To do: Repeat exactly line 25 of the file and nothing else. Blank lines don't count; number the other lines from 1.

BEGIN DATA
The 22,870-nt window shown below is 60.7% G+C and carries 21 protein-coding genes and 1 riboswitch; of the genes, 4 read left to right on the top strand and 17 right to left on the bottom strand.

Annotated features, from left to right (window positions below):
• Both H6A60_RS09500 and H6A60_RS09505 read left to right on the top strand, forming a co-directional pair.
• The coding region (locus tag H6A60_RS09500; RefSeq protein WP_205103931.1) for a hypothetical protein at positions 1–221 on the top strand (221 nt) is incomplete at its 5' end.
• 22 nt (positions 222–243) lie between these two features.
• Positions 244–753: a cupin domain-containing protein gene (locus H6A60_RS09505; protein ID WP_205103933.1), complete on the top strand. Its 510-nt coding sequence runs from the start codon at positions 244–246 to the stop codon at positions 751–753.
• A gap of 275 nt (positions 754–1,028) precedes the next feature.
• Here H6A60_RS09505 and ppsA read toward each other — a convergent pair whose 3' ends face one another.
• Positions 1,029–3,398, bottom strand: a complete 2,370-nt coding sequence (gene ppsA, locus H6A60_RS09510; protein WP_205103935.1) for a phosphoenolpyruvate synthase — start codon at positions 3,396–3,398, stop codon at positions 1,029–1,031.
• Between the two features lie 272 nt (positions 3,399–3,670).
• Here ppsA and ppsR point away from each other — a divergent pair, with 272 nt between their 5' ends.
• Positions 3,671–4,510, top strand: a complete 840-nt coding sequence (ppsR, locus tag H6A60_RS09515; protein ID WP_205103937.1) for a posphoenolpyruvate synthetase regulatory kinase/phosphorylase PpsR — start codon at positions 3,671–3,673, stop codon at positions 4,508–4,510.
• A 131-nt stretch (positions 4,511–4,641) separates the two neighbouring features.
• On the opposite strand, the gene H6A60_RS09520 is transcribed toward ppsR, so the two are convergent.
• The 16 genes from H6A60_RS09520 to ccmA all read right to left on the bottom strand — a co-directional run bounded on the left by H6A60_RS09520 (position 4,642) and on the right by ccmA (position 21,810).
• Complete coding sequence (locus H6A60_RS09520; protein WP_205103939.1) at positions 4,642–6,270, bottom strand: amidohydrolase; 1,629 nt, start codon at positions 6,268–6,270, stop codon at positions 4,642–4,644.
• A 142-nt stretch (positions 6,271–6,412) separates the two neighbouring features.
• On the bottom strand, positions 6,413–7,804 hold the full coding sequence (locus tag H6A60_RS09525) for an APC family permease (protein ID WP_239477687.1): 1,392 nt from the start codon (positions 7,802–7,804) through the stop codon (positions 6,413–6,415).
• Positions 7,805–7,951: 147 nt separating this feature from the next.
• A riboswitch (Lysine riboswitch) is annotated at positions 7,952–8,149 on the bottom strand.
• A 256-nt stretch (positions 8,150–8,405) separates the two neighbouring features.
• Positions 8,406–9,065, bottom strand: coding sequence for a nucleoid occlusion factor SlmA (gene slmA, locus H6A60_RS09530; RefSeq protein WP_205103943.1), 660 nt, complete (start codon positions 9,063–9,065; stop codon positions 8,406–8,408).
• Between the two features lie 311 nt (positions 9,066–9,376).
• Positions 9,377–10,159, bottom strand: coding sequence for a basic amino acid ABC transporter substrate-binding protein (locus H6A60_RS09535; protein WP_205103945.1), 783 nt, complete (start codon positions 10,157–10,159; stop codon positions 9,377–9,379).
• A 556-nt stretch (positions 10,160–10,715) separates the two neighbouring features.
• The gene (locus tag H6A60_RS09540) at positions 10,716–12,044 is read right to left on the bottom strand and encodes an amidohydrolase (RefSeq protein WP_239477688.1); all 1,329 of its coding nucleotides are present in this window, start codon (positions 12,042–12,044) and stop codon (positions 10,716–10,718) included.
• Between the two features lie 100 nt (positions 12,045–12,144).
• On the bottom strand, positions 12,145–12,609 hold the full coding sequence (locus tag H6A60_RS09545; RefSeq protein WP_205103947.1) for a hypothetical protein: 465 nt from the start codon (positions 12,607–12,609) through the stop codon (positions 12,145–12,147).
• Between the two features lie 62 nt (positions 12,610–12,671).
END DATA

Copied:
• A 556-nt stretch (positions 10,160–10,715) separates the two neighbouring features.